Big leadership changes aren't the only things happening at Microsoft. The Redmond, Wash.-based IT giant is also making waves in social media.
Foursquare, based in New York City, announced on Feb. 4 that the location-aware app maker has inked a multiyear partnership with Microsoft that grants the software maker access to its crowdsourced technology. According to Foursquare, its expansive "places database" contains more than 60 million entries and 5 billion check-ins. The database is foundational to the company's app, and usage has climbed by over 30 percent with the latest version, boasted the company.
As part of the licensing deal, Microsoft invested $15 million in Foursquare, adding to the company's late-2013 Series D round of financing provided by DFJ Growth and Capital Group and valued at $35 million. The new infusion of cash will help the company "continue to build out our product, and, even more excitingly, make sure more people get access to the power of Foursquare," said the company in a statement.
Foursquare explained that its database will be used to supplement some of Microsoft's OS, mobile and search offerings. Soon, said the company, "when you use Microsoft devices powered by the Windows and Windows Phone operating systems and products like Bing, places will be enhanced by Foursquare—to provide contextually-aware experiences and the best recommendations of any service in the world."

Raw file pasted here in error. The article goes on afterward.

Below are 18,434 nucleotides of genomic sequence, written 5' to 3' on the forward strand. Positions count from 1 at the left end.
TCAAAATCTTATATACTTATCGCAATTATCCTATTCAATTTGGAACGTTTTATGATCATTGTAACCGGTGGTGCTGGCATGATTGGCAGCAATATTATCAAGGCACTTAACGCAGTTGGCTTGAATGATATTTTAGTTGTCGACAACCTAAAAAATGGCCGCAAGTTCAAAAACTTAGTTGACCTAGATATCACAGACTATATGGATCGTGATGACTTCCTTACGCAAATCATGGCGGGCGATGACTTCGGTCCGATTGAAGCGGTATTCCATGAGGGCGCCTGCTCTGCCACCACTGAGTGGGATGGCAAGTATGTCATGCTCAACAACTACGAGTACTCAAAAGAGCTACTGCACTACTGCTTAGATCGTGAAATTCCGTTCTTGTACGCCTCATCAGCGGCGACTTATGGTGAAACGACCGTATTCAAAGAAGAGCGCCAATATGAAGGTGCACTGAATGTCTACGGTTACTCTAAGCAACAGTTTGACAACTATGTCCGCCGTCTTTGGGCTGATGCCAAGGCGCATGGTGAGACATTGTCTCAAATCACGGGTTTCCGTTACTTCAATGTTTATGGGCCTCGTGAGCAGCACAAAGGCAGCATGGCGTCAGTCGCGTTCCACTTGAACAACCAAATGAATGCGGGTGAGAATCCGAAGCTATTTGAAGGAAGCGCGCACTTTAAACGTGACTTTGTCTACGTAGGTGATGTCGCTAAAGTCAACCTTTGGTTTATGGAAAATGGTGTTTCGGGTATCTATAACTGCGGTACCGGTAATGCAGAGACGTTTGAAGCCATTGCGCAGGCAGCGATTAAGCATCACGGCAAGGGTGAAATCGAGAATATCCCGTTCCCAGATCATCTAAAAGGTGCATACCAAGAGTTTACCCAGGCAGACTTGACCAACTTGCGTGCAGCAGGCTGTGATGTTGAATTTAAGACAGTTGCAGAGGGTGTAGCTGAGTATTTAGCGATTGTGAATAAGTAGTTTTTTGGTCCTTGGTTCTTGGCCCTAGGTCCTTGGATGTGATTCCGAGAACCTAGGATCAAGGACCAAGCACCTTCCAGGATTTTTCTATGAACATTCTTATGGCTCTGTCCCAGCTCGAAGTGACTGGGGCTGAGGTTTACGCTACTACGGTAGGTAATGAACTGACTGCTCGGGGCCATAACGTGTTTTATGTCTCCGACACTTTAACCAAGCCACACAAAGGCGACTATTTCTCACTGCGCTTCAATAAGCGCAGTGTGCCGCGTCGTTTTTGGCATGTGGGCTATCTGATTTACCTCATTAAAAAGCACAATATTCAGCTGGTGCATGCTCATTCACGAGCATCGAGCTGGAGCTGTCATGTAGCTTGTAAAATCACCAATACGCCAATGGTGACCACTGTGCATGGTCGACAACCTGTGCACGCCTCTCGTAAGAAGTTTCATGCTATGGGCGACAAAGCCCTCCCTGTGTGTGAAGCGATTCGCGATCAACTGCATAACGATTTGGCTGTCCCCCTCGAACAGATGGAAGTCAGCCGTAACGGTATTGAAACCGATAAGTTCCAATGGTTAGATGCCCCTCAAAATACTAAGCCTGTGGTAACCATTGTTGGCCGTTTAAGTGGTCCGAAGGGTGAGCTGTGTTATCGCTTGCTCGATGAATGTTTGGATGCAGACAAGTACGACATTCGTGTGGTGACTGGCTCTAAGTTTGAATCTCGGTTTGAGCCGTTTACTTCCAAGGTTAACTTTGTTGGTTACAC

The move could help bolster Microsoft's mobile device efforts. In September, the company announced plans to acquire the hardware and services unit of Nokia, Microsoft's premier Windows Phone partner, as part of a deal valued at $7.1 billion. The hefty sum includes $2.1 billion in licensing fees related to the Finnish company's patents and mapping technology.
Now, Microsoft will be able to add an extra layer of context-driven, social-enabled location awareness and discovery to future Windows phones and mobile devices.
Jon Tinter, general manager of Business Development at Microsoft's Application and Services Group, told TechCrunch that the deal is part of his company's initiatives surrounding contextual computing. "The more information you have about the user [and their location], the more value you can provide," said Tinter.
Microsoft is getting more than just data out of the deal, wrote TechCrunch's Matthew Panzarino. He noted that "the technology that empowers features like Foursquare's anticipatory push notifications is just as important, if not more so, to Microsoft."
Holger Luedorf, head of business development at Foursquare, hinted that the technology integration will have an impact on Microsoft's personalized search capabilities. In addition, executives indicated that the partnership benefits both their companies.
"One thing [Tinter and Luedorf] did say is that Bing and Foursquare will be handing users off to one another with contextual data," reported Panzarino. "This allows the user to 'come in hot' with intent information about what they're searching for and where they are, which should improve results on both sides of the coin."